Driving across the vast upper reaches of Glen Canyon National Recreation Area in southeast Utah leaves one to ponder many things.
One of those things is an ancient pictograph that today is called the “Moki (or Moqui) Queen”, a figure painted on the back wall of a sandstone alcove in North Wash, between Hite Crossing and Hanksville, Utah.
How old is she (I mean “it”)? The Barrier Canyon Style is much older than the petroglyphs and pictographs of the Ancestral Puebloans (formerly called Anasazi). The Moki Queen should be at least 1,000 years old. Not bad for not being in a climate controlled museum, huh? Actually, the high desert canyon country of southern Utah is a museum due to its climate. Dry most of the time. Cold winters, too. A north facing stone alcove such as this one has an overhanging cliff that even keeps most of the rain and snow out. And whoever painted this must have know which local pigments would last the longest.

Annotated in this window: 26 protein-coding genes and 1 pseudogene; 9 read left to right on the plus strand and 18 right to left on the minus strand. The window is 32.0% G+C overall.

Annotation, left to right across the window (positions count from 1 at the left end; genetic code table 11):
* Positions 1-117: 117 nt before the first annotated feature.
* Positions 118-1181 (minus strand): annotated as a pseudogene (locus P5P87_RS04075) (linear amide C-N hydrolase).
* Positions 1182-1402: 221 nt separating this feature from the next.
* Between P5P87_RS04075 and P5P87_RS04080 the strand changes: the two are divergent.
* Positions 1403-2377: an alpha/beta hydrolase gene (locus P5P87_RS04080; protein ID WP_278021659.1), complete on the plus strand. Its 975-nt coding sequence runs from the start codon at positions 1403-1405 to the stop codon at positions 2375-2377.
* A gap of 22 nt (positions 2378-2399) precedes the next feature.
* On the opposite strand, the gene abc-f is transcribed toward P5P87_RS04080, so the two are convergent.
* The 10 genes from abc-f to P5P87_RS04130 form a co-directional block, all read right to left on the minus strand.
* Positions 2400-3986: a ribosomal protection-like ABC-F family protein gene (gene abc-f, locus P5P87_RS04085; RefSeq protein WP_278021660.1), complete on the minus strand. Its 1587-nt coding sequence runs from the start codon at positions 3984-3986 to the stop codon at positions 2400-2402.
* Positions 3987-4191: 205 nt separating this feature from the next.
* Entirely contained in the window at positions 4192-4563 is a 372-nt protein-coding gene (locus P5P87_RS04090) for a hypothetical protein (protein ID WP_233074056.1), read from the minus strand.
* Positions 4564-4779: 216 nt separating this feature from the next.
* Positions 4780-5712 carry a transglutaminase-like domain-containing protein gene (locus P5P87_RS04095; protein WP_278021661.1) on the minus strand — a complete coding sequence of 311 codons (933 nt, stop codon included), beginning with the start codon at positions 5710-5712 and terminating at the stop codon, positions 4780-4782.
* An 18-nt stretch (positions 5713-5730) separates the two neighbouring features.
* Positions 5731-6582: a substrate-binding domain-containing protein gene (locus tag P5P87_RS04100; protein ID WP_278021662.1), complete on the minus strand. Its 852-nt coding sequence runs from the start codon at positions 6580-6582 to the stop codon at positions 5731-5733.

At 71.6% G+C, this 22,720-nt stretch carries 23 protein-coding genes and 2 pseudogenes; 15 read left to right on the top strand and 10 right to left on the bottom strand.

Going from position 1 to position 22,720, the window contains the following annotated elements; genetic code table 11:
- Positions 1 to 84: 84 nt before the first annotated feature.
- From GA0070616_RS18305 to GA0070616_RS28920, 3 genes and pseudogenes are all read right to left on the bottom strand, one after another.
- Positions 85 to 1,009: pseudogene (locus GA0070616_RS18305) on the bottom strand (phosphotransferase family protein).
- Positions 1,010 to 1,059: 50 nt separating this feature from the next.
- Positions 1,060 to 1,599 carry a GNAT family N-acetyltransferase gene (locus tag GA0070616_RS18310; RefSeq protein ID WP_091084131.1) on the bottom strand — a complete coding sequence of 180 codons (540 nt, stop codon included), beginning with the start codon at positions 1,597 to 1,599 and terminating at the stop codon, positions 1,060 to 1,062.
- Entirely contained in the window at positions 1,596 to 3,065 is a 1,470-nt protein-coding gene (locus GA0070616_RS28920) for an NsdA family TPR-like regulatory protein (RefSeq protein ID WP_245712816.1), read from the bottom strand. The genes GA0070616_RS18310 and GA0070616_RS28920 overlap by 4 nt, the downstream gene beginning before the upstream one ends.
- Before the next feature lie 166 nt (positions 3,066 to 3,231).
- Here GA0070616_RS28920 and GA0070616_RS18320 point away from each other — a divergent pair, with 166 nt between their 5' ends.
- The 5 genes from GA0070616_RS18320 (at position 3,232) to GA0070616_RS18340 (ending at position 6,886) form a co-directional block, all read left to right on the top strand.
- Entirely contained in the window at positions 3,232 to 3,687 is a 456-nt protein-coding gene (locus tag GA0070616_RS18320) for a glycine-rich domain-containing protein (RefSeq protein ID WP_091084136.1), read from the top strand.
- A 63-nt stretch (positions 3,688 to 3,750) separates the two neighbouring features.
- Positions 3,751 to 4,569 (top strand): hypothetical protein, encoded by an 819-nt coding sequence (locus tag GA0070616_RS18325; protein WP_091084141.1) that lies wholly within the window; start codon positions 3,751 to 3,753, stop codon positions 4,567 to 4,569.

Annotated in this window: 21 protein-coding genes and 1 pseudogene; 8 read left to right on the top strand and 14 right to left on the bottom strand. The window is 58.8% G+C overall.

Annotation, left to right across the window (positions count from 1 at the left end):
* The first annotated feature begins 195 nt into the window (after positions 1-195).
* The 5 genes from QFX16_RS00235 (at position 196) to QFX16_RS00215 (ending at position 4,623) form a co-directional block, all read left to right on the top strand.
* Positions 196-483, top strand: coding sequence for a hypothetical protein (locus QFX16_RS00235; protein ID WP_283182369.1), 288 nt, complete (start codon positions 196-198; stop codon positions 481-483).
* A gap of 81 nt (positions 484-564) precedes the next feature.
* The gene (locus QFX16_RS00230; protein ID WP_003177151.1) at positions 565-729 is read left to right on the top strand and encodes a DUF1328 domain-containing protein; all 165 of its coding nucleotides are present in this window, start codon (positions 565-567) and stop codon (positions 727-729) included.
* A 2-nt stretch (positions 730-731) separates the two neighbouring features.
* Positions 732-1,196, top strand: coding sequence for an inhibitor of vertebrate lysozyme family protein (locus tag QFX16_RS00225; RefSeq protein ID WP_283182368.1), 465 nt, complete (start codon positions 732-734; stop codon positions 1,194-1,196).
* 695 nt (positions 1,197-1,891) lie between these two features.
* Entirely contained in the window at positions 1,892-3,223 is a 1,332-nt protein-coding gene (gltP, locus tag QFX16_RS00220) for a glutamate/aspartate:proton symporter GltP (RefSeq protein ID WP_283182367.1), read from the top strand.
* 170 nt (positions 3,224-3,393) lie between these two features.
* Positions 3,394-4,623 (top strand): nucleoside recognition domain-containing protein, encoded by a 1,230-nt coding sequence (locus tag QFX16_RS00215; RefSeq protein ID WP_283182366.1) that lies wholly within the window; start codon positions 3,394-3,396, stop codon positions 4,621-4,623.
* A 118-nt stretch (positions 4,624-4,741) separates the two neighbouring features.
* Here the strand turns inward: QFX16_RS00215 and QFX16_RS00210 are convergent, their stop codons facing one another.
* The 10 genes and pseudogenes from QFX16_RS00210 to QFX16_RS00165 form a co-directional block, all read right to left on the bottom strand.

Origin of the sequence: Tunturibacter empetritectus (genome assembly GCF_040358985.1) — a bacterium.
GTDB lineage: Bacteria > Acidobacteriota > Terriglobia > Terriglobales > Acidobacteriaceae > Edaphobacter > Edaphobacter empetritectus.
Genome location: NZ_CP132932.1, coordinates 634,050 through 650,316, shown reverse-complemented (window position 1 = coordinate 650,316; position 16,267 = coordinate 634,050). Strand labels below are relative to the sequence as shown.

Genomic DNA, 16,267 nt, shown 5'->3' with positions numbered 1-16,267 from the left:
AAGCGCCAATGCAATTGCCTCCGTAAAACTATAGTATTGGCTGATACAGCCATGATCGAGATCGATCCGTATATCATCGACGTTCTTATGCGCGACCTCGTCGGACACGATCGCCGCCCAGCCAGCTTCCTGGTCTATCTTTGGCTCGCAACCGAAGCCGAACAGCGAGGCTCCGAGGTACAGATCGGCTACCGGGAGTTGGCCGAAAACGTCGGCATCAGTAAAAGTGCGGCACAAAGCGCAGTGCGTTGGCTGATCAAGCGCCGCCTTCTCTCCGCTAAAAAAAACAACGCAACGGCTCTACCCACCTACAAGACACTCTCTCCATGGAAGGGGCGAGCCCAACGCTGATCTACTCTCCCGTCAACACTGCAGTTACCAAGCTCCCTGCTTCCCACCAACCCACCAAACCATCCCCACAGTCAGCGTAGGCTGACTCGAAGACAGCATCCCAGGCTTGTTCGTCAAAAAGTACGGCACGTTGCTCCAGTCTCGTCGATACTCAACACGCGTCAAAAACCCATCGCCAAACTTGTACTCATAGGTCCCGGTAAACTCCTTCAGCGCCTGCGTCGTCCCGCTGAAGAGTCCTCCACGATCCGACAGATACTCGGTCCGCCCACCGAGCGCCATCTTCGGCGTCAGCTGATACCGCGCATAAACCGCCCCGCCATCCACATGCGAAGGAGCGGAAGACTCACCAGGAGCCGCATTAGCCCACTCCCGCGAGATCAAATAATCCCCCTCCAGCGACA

The Moki Queen is actually visible from Highway 95 near Hog Spring Rest Area. I’ve driven by “her” a number of times, and with the springtime leaves coming out I decided it was time to pause once again and pay my regards.
Since the people that painted her had no written language, no one can say for sure what this obviously carefully depicted image meant to them. A revered matriarch of a tribe or clan? A vision of a shaman?
Walking back into that alcove always gives me a sense of reverence. It’s a very isolated place, despite being near a state highway. So far I’ve always had the privilege of being there alone. The noise of other visitors would seem wrong to me. So I pay my respects, notice what I can that I didn’t last time, and wordlessly retreat to my vehicle back out on the highway not that far away.
But not without spending a bit of time in North Wash itself. The little stream still flowing with clear springtime runoff. The cottonwood trees leafing out with their bright green counterpoint to the red rock layers all around.
Photo location: North Wash, southeast Utah south of Hanksville.
© Copyright 2016 Stephen J. Krieg